BoC will focus on financially supporting Chinese investment in Poland through loans and guarantees. In addition, the bank will work with the largest Polish companies planning to do business on the Chinese market. “There’s huge interest among Chinese companies in investing in Poland, and projections show that the number of these will be growing rapidly. The Bank of China wants to be a bridge between Poland and China,” said Wenbo Hou, general manager of BoC’s Polish subsidiary.

The agreements signed by the ARP are not the only contacts established by the agency with potential investors from China. During a recent visit by ARP officials to China, declarations were made of mutual economic cooperation between the Chinese province of Hubei and the ARP, and China’s Tri-ring Group Corporation said it wanted to acquire Polish rolling bearing producer Fabryka Łożysk Tocznych Kra¶nik, which is controlled by the ARP. Earlier, China’s Guangxi LiuGong Machinery finalized the acquisition of the civilian part of Poland’s Huta Stalowa Wola, which produces construction machinery.

The further development of Polish-Chinese cooperation will depend on factors including whether or not business partners from the two countries will get to know each other better. This goal is expected to be furthered by an agreement on the promotion of exchange and cooperation between Polish and Chinese small and medium-sized enterprises, which was signed by Poland’s Deputy Prime Minister and Economy Minister Waldemar Pawlak and China’s Trade Minister Chen Deming.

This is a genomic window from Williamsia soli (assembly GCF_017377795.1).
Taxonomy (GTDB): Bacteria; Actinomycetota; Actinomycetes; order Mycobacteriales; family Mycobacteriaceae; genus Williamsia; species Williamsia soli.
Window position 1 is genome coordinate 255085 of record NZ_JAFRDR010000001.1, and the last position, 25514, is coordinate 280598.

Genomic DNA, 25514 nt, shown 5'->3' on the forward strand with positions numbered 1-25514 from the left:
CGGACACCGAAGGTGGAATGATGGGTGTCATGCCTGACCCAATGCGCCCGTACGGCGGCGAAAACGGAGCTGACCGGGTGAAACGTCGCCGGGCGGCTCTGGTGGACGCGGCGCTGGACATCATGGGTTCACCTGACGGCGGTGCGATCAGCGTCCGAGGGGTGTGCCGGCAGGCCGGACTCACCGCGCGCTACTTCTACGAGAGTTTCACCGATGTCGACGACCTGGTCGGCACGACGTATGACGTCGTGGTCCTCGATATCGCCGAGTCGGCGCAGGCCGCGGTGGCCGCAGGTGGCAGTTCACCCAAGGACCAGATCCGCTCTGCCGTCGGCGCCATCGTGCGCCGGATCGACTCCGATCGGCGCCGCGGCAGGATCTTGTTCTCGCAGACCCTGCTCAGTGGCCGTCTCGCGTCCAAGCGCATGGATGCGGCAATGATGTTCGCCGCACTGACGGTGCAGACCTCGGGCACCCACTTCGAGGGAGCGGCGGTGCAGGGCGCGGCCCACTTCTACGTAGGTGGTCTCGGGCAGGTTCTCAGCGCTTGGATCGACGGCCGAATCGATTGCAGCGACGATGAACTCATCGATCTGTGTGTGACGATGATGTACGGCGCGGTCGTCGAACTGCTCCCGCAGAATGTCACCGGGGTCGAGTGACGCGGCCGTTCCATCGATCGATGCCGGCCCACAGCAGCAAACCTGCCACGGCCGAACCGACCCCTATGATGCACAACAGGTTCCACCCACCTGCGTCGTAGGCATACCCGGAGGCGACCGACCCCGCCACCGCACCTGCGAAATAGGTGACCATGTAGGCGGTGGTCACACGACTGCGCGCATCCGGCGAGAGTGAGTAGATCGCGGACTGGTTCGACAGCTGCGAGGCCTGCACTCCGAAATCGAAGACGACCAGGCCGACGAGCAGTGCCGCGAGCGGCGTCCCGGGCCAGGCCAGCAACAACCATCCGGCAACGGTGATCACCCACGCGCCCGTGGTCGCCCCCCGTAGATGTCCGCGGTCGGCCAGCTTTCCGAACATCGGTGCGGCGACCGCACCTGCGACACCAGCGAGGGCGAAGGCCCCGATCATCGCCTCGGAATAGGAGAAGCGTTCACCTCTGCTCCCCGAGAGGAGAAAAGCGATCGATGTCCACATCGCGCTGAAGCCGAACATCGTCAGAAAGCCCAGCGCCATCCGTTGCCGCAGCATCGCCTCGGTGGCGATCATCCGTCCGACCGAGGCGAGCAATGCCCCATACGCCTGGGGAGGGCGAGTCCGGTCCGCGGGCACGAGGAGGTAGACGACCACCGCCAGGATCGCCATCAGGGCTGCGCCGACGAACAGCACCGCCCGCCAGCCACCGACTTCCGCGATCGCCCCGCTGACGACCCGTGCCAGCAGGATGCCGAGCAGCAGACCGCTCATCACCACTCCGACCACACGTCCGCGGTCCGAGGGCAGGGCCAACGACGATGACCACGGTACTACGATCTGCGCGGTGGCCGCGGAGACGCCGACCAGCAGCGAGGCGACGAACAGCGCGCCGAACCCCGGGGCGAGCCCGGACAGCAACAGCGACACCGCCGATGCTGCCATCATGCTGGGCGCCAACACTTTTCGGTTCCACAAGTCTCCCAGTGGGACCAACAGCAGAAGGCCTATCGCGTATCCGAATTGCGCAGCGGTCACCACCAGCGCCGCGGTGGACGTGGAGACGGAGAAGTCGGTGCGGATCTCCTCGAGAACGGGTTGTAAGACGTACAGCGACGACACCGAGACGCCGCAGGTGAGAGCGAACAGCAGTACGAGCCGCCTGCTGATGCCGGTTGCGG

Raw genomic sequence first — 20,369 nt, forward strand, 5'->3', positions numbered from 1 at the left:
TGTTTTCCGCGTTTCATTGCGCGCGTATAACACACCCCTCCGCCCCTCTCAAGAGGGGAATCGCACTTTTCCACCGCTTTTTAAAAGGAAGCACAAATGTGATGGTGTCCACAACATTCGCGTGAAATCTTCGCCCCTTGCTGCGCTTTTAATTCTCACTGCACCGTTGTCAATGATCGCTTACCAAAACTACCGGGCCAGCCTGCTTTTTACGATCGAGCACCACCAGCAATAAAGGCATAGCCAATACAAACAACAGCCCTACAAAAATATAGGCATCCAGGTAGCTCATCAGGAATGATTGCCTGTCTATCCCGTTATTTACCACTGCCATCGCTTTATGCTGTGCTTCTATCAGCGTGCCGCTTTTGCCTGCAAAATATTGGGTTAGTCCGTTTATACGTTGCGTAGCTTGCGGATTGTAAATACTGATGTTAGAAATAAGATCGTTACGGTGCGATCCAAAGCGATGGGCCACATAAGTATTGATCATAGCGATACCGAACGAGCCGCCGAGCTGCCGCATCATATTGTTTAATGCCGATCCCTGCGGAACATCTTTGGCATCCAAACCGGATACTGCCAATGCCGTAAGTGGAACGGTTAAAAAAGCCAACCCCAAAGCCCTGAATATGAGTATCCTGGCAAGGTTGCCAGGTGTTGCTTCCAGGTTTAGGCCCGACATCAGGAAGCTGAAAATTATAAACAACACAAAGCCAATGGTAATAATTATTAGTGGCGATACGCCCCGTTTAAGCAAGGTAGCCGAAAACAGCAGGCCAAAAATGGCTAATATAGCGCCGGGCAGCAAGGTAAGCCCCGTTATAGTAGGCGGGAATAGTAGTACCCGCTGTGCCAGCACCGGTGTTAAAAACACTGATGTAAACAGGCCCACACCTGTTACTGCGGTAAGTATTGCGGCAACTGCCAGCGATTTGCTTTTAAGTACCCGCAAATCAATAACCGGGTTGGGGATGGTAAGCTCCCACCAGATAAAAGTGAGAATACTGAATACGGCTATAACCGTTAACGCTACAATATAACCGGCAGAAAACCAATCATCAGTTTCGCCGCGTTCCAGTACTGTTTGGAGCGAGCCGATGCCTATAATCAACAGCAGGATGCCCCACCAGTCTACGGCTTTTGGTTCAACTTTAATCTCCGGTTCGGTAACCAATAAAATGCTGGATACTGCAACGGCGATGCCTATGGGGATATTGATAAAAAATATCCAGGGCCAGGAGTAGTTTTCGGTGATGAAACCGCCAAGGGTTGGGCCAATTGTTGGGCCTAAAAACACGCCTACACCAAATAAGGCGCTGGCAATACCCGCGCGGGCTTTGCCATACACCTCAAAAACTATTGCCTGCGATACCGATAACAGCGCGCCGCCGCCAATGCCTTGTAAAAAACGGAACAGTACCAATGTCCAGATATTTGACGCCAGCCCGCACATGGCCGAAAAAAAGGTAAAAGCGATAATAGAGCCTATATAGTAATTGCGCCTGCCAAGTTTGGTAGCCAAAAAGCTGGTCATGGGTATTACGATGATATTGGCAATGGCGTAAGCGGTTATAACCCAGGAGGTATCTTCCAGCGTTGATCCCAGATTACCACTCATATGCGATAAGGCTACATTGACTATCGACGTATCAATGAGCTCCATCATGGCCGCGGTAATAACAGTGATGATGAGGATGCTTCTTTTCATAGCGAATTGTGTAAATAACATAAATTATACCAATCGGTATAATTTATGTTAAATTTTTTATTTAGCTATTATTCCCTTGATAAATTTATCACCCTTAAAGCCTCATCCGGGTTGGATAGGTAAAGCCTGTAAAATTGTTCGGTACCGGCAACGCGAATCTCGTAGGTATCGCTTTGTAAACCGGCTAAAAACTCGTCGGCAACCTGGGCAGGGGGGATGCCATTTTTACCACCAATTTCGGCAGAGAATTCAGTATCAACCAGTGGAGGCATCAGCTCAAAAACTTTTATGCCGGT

The Polish Agency for Enterprise Development (PARP) says it is ready to help Polish companies interested in the Chinese market. “What is very important and needed is that they must know how to do business there and have to be familiar with the legal environment, for example regulations governing intellectual property,” said Bożena Lublińska-Kasprzak, president of PARP. “But entrepreneurs attending trade fairs and going on business missions must also be prepared in the right way. In the near future we are planning a series of seminars together with the European Center for Small and Medium-Sized Enterprises in China, which will be attended by speakers from China and renowned experts in the field.”

PARP also plans to organize two business missions in September for small and medium-sized enterprises interested in attending a trade fair in Chengdu, China. This is not the only kind of support offered by the Polish Agency for Enterprise Development. Companies interested in entering the Chinese market can also benefit from the Paszport do Eksportu (Export Pass) program for co-financing investment projects on foreign markets. This year PARP will carry out three rounds of the program; it has assigned a total of zl.324 million for them.

Under the Polish government’s Go China program, PARP has launched a special website to provide useful information to investors, exporters and importers.